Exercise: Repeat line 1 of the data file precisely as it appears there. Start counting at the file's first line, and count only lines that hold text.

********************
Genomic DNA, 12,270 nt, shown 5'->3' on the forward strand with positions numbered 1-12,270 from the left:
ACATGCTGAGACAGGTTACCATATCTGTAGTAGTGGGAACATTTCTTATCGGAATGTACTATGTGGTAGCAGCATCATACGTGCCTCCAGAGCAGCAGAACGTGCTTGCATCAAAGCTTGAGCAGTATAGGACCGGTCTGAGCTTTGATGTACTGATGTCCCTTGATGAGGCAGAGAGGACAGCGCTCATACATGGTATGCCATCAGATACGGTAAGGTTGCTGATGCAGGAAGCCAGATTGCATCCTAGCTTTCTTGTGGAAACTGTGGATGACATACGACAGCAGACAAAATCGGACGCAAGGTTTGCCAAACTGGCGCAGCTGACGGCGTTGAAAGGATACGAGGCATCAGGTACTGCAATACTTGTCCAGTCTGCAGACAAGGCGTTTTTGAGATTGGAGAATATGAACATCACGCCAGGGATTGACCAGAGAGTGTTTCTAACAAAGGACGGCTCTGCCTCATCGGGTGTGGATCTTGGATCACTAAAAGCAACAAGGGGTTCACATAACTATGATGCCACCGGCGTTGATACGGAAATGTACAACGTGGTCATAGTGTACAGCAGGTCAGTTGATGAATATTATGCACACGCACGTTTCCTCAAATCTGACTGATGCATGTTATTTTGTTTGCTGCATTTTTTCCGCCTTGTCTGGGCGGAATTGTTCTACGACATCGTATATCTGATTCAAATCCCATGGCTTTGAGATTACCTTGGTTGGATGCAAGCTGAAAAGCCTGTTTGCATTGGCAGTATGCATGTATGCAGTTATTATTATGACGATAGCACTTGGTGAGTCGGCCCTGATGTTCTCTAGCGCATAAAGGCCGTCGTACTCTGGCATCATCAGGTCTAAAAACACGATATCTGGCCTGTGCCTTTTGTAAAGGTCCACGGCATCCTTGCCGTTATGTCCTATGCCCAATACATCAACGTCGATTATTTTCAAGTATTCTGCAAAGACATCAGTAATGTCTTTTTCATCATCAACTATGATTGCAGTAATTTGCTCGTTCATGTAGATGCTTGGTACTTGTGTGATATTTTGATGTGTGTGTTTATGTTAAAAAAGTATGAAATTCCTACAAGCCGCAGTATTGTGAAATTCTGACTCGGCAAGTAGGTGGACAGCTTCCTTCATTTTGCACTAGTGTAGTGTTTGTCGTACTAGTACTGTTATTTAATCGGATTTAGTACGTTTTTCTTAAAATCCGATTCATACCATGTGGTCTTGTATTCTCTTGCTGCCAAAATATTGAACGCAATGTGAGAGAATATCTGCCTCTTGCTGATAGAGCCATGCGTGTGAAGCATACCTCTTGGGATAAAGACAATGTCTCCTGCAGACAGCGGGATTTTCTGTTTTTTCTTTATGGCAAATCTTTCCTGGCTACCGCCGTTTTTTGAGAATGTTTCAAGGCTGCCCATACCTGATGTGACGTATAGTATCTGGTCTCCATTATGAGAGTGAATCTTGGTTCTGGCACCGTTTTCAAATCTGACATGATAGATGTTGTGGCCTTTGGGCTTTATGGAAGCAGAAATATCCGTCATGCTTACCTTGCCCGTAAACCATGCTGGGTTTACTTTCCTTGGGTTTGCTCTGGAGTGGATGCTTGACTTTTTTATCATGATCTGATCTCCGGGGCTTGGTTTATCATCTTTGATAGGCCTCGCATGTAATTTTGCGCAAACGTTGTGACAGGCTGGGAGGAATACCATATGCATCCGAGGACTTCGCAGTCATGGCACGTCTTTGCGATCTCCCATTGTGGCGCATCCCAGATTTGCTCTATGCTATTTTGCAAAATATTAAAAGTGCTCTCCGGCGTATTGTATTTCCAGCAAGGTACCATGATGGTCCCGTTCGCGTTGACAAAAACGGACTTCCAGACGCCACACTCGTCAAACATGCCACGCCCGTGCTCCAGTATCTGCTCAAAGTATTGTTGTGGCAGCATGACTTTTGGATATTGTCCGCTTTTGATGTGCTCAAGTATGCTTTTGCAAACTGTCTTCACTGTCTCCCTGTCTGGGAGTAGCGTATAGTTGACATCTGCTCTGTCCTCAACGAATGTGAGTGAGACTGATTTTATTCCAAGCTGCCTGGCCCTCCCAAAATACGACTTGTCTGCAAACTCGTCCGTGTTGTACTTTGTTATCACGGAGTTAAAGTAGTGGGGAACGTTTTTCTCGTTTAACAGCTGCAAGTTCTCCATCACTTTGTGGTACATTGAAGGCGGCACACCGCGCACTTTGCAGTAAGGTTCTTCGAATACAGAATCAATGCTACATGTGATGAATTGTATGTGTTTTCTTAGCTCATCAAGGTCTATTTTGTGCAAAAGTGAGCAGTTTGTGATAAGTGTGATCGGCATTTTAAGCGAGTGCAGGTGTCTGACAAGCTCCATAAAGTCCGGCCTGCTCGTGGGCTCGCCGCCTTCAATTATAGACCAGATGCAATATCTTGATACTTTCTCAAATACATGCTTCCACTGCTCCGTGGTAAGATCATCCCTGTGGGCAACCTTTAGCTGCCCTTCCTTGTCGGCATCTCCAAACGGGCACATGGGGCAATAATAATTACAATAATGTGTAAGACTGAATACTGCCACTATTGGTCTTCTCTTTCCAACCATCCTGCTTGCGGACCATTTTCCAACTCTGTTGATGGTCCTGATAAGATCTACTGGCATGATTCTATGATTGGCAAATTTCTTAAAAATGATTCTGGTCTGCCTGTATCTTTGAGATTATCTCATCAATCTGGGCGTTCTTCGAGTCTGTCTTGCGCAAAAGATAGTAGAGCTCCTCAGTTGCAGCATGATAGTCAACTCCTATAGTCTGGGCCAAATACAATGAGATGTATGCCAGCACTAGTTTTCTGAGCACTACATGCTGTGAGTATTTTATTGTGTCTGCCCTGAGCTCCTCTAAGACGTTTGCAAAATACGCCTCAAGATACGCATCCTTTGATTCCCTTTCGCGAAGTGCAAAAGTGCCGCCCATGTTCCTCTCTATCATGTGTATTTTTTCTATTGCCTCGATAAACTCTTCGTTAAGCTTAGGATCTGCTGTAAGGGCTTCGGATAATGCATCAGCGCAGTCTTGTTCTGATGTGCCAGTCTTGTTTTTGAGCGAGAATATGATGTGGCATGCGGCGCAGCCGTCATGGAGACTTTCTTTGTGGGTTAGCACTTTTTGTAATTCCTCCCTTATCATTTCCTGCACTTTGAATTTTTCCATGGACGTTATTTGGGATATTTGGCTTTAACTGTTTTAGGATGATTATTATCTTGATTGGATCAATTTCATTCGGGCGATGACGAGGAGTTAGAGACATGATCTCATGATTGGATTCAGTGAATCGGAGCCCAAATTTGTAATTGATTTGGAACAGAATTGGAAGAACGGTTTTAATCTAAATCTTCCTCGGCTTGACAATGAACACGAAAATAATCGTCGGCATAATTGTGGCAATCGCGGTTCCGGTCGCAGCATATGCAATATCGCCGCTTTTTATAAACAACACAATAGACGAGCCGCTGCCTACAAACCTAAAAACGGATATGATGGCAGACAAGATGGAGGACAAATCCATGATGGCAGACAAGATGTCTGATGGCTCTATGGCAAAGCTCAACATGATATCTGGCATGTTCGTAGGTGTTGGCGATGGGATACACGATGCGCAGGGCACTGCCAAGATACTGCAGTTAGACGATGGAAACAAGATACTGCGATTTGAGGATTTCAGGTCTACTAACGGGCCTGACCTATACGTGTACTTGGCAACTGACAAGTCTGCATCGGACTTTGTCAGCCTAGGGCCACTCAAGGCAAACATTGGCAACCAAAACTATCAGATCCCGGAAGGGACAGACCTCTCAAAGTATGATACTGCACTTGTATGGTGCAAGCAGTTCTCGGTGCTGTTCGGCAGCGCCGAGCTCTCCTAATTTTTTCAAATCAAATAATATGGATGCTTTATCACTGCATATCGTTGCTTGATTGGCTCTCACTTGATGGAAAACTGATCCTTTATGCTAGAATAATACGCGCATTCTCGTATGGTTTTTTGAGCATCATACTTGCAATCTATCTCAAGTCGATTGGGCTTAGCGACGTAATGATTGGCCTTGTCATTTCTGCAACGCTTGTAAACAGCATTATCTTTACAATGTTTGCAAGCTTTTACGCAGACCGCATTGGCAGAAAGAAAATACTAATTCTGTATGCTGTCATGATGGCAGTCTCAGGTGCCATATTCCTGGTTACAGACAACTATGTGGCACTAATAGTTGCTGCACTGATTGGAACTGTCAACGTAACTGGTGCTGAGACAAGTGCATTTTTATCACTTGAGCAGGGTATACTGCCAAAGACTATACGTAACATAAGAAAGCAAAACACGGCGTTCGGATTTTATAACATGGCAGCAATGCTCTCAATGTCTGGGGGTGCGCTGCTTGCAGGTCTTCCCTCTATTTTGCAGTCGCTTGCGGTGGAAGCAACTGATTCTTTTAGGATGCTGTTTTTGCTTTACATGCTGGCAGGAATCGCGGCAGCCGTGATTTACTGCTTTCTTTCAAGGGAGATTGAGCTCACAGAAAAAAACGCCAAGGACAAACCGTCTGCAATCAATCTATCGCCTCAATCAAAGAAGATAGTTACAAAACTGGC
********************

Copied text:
Genomic DNA, 12,270 nt, shown 5'->3' on the forward strand with positions numbered 1-12,270 from the left: